The Economic Report of Canada

Introduction

According to statistics from the World Bank, Canada has the 14th largest economy in the world based on annual GDP (Pomfret, 2013). The country’s immense wealth is evident from its membership in the G7 summit and the Organization for Economic Co-operation and Development (OECD).

The services industry is the main sector that contributes greatly to its GDP. According to government statistics, the services industry accounts for approximately 75% of jobs in the labor market. Other industries that are critical to Canada’s economic development include the aviation, automobile, and manufacturing industries. Canada has a GDP of $1.827 trillion, which represents a growth rate of 3.6% from last year’s GDP (Data, 2014).

The rate of unemployment has decreased significantly. According to studies conducted in 2010, the population that lives below the poverty line is 9.4% (Pomfret, 2013). Canada has entered into several free trade agreements that account for its involvement in international trade.

Canada’s trade relationship with the U.S. has been a major factor in the economic growth that the country has experienced in the past decade. Also, several free trade agreements with other countries have boosted their revenue from international trade.

Gross Domestic Product (GDP)

The growth rate of a country’s GDP is an important economic indicator that shows the potential of the economy to produce goods and services (Wesson, 2007). According to statistics from the World Bank, Canada’s GDP is $1.827 trillion and represents approximately 2.94 percent of the global economy (Data, 2014).

The country has performed well for the last five decades because the average GDP is $558.44 billion (Pomfret, 2013). The country attained the lowest GDP in 1961 and the highest in 2013. 30% of the GDP comes from goods-producing industries while the other 70% comes from the services industry (Pomfret, 2013).

Key economic industries

Canada has several industrial sectors that account for its high GDP. They include retail trade, public administration, health care, manufacturing, information finance and insurance, energy, utilities, accommodation, agriculture, transportation, and international trade.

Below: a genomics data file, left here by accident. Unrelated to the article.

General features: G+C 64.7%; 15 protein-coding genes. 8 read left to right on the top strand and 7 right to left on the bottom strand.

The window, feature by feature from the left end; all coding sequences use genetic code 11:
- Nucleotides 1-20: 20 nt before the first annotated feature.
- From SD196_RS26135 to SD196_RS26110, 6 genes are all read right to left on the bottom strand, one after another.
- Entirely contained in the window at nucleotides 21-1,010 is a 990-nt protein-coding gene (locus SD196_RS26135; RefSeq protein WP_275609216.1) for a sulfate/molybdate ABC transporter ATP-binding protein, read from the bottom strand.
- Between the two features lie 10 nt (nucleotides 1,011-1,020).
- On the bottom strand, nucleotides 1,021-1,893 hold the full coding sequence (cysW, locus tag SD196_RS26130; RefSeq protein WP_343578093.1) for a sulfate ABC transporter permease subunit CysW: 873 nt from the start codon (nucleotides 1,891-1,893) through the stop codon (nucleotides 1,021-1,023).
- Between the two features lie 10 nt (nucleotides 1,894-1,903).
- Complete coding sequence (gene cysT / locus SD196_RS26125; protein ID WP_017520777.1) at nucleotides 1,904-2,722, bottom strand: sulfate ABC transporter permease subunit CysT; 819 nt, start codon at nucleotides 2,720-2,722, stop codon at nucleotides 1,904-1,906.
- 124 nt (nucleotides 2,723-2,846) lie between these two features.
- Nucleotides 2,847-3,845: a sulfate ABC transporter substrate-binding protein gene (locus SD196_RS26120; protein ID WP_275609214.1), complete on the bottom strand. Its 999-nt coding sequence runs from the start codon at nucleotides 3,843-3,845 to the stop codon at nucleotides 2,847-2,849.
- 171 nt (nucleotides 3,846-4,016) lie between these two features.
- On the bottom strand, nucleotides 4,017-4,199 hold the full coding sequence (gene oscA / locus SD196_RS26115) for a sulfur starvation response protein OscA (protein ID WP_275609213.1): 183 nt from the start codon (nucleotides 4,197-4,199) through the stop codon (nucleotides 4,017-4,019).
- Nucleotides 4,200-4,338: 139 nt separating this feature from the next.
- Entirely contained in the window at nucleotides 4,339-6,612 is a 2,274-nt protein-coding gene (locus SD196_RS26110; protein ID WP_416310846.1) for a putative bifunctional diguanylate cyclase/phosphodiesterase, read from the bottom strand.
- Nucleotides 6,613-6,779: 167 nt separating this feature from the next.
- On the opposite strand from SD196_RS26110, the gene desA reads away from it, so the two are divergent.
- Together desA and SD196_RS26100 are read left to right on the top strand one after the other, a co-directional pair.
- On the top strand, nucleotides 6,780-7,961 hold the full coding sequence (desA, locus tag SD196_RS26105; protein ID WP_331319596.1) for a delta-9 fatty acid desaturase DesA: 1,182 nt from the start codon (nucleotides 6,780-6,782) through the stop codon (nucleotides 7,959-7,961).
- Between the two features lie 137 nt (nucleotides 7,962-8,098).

The services industry

The services industry is the largest and most important component of Canada’s economy that accounts for approximately 80% of the country’s GDP (Pomfret, 2013). Statistics reveal that the industry accounts for approximately 75% of jobs in the country (Pomfret, 2013). It has many subsectors that include the retail industry, business services, education, health, and technology. The retail industry is the largest in the services sectors and is responsible for about 12% of all job opportunities (Pomfret, 2013).

This industry is characterized by shopping malls and chain stores that are distributed across the country. Retail stores such as Wal-Mart are major players in the retail industry. Urban migration in Canada has been largely attributed to the rapid growth of this industry. The business services are the second largest subsector and comprise industries that are mainly found in urban areas such as real estate and financial services (Wesson, 2007).

The sector employs a considerable number of people and has a significant impact on the country’s GDP. The education and health sectors are critical to the economy because they are among the largest sectors in terms of economic contribution (Pomfret, 2013). They have experienced rapid growth in the last decade due to financial support from the government.

On the other hand, both sectors have experienced several challenges that have emanated from rapid growth and inadequate funding. Both sectors have experienced an increased demand for services. The technology and entrainment sectors are also important economic sectors that have grown rapidly in the last decade. Finally, tourism has grown significantly due to an increase in the number of tourists especially from China and the United States.

Manufacturing industry

The manufacturing industry is an important component of Canada’s economy that accounts for approximately 10% of annual GDP (Pomfret, 2013). The pattern of Canada’s economic development in the past five decades involved a succession of changes in the industrial, manufacturing, and services sectors.

anada’s manufacturing industry accounted for 15.6% of the country’s GDP in 2005. Unlike other developed countries, Canada has not experienced any significant decline in its manufacturing industry. The industry recorded its lowest period during the global financial crisis that lasted from 2007 to 2010. In 2010, the manufacturing industry was responsible for 13% of the country’s GDP. Several American and Japanese automobile manufacturers are concentrated around Central Canada.

Manufacturers invest in Canada because of its low labor costs and a highly developed education system (Pomfret, 2013). In addition, its health care system is highly developed and thus makes it easy for foreign companies to invest because the government caters for health insurance costs (Wesson, 2007). Majority of the manufacturing firms in Canada are constituents of companies situated in the United States.

Energy sector

Canada has numerous energy resources that generate huge revenues from the export of energy products to different countries. For instance, its revenue for energy exportation in 2009 accounted for 2.9 percent of the country’s GDP (Pomfret, 2013). Canada has vast oil and gas resources. The Athabasca Oil Sands has been identified as the third largest oil reserves in the world making Canada a major exporter of energy products (Wesson, 2007).